This post was co-authored with Vinod Thomas, Director-General of Independent Evaluation at the Asian Development Bank.
Can extreme poverty be eliminated in the next 20 years? With much of the world still mired in an economic slump, the question might seem ill-timed. Yet, as heads of state arrive in New York on Monday for the 67th United Nations General Assembly, this goal should be at the top of the agenda.
There are two compelling reasons why world leaders should seize this moment. First, this is a crucial chance to build on the hard-won progress in reducing poverty over the past two decades. With the UN-led Millennium Development Goals (MDGs) as a galvanizing force, the number of people living below $1.25 a day fell from some 43 percent in 1990 to about 22 percent in 2008. But far more still needs to be done.
Second, there is great urgency to re-think global development in a way that reflects and responds to a world that has changed profoundly. The pressing economic, environmental, and demographic challenges we face demand a new direction that takes into account the root causes of these problems.
The U.N.'s new development roadmap must tackle the pressing economic, environmental, and demographic challenges we face. Photo credit: Flickr/Gates Foundation.
In response, UN Secretary General Ban Ki-moon has recently established a high-level panel on the post-2015 development agenda. He just appointed Homi Kharas, Senior Fellow and Deputy Director in the Global Economy and Development Program of the Brookings Institution, as the lead author and executive director of the panel. Kharas will join the co-chairs-Prime Minister David Cameron of the United Kingdom, President Susilo Bambang Yudyohono of Indonesia, and President Ellen Johnson Sirleaf of Liberia-to produce an outline for a refreshed global development agenda to be launched at the General Assembly.
This new development roadmap must tackle the changing nature of poverty and the large, unfinished agenda before us. While the rate of poverty has been cut, some 1.3 billion people in the developing world continue to live below $1.25 a day. Many of them suffer the impacts of deepening environmental destruction, especially water scarcity, forest loss, and climate change. Furthermore, inequality between rich and poor has increased in far too many countries in recent years.
As governments survey this altered landscape, one question that emerges is whether to simply extend the targets and timeframes for the current MDGs, which are set to expire in 2015. We think that would be a mistake. Our changing world demands an approach that, at its core, sees the connection between poverty and the environment and offers a chance to benefit all people--today and tomorrow.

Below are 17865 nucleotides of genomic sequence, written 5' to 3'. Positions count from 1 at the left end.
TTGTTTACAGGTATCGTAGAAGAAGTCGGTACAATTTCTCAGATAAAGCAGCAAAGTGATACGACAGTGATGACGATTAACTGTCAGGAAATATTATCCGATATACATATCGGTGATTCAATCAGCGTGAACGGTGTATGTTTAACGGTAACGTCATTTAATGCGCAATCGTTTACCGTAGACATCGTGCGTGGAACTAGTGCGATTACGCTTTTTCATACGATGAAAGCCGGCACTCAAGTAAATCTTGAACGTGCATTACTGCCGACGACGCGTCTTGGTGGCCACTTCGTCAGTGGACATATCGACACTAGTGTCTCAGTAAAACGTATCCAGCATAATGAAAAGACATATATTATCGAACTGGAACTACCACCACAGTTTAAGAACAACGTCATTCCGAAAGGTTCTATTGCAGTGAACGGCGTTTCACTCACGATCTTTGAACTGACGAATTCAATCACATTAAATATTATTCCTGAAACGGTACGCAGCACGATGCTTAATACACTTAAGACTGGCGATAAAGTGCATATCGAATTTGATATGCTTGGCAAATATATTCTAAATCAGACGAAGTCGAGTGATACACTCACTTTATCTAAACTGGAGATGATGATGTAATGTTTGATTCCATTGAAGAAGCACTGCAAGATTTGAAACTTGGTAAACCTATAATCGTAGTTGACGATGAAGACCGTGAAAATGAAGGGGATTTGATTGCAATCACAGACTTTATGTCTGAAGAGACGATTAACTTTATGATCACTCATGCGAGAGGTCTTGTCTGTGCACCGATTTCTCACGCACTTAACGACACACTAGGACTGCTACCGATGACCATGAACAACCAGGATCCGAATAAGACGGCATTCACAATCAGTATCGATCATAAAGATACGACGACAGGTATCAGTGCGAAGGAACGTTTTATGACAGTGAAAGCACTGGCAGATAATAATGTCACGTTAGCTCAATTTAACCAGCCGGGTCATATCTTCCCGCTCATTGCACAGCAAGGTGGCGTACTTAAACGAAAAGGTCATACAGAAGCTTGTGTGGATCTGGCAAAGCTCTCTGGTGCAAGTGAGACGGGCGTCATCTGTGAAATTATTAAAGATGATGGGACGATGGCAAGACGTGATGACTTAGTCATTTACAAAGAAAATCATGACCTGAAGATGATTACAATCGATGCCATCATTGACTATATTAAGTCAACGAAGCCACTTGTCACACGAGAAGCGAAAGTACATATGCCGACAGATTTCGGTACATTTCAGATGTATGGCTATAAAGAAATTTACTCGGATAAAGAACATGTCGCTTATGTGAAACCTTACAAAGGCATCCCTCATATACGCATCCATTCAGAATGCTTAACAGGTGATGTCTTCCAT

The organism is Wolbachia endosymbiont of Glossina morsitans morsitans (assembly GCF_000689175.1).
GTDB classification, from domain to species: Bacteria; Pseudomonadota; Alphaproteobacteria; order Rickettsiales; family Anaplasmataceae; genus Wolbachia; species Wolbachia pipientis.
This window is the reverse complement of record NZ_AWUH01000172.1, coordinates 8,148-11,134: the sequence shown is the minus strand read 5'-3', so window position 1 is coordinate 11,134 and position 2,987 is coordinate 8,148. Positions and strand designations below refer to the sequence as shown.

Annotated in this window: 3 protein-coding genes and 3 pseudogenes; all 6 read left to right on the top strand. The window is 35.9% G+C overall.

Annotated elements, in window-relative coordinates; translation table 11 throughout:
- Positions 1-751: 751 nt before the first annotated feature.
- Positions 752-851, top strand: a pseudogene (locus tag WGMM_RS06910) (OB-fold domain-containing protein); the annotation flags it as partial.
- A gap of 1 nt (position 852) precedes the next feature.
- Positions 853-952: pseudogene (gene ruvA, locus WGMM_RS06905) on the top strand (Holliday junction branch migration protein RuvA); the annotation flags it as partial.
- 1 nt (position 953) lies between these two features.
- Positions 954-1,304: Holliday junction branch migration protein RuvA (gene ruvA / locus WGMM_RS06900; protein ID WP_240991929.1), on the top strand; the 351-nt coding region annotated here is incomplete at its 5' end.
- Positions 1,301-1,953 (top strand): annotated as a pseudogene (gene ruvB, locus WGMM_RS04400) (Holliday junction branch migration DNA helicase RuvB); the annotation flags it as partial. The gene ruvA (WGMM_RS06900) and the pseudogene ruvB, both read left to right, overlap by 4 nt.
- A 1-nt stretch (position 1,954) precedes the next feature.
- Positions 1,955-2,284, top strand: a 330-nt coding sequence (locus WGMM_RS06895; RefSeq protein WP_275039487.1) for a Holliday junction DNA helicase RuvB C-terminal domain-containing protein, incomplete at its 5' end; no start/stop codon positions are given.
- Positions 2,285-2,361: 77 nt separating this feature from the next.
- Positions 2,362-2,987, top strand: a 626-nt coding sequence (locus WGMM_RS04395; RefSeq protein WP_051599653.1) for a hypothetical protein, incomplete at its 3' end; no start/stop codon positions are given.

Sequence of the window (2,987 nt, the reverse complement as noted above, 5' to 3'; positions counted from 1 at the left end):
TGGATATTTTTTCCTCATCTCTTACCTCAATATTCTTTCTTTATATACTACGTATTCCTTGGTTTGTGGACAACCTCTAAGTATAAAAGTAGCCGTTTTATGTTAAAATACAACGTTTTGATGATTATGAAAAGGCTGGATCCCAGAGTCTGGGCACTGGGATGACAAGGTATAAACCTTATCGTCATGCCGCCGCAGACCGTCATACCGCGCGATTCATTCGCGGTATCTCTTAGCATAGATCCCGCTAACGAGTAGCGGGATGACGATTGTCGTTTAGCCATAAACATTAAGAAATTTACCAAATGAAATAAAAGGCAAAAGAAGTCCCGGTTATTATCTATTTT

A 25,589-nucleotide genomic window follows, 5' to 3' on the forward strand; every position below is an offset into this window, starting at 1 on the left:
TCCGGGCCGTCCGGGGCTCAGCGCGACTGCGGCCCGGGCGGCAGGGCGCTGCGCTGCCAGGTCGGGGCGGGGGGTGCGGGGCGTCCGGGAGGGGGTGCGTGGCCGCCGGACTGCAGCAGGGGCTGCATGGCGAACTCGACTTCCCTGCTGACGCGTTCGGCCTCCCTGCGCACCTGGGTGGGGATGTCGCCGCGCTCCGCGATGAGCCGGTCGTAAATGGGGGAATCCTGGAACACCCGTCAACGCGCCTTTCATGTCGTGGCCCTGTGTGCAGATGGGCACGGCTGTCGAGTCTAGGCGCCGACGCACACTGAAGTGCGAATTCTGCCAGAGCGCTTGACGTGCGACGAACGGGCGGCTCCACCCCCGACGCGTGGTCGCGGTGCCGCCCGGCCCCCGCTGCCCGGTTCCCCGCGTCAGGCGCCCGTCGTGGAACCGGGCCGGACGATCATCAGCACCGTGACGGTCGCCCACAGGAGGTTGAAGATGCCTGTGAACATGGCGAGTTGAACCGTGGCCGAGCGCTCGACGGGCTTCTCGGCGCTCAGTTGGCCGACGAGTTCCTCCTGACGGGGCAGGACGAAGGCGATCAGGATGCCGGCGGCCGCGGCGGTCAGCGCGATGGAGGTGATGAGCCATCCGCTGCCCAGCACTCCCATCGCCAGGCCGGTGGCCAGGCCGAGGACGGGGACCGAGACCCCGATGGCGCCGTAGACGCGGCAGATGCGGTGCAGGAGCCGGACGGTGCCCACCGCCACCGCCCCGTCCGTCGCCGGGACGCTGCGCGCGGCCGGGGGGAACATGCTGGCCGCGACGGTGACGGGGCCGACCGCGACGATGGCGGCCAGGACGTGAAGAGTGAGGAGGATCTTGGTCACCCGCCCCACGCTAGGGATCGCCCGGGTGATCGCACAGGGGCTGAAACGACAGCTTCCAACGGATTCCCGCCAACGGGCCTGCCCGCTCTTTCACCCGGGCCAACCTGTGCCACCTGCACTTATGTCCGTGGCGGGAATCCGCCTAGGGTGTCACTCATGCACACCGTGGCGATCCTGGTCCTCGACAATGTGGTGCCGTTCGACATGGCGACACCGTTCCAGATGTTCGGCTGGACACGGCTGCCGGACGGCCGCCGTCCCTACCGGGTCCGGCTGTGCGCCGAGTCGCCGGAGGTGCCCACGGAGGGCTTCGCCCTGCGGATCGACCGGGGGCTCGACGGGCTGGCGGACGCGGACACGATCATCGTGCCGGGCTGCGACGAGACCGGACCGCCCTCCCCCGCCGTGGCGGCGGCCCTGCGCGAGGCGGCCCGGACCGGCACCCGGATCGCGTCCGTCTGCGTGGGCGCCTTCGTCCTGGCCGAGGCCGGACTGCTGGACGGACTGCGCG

The new course needs to build on the MDGs in three ways:
First, it must target environmental and social sustainability. Economic growth has drawn upon the planet's resources at an unsustainable pace. Around 1.2 billion people live in water-scarce regions. More than 1 billion people, including some of the world's poorest, depend on forests for sustenance. Yet high rates of deforestation, often fueled by industrial agriculture, threaten their livelihoods. From China and Thailand to Russia and the United States, extreme weather and climate events have been playing havoc with people's lives and livelihoods. In these circumstances, we simply cannot tackle poverty unless the sustainability of resources is placed at the center of the agenda.
Second, it is time to signal greater equality as a global goal. Income inequality limits the extent of poverty reduction generated by economic growth, as seen in both developing countries, such as India, and developed countries, such as the United States. Policies that feed the gulfs between the rich and the poor-such as regressive taxes or subsidies-not only fuel poverty, but breed social and political unrest, further hindering growth. On the other side of the equation, the more equal a society, the greater the contributions of low-income citizens to growth and the broader the avenues for economic expansion.
Third, the new goals should embrace universality. The MDGs focus squarely on developing countries. Yet, emerging challenges of global development--such as climate change, public health, and resource depletion--require global solutions involving developed and developing countries alike. Universal goals would also help allay developing countries' concerns that the burden to act will fall disproportionately or unfairly on them. Furthermore, the poverty rate is unacceptably high not only in many developing countries, but also some developed ones, notably the United States.
Heads of state at the Rio+20 summit made a good start, agreeing to go beyond the MDGs to explore broader Sustainable Development Goals as a vehicle that embeds sustainability, equity, and universality in the fight against global poverty. But to truly succeed, the development agenda needs to go beyond government and aid agencies. It must engage the private sector and mobilize the global public.
The UN General Assembly and the newly appointed high-level panel must take the next step in turning this promising concept into reality. The UN General Assembly meeting would be a great place to start.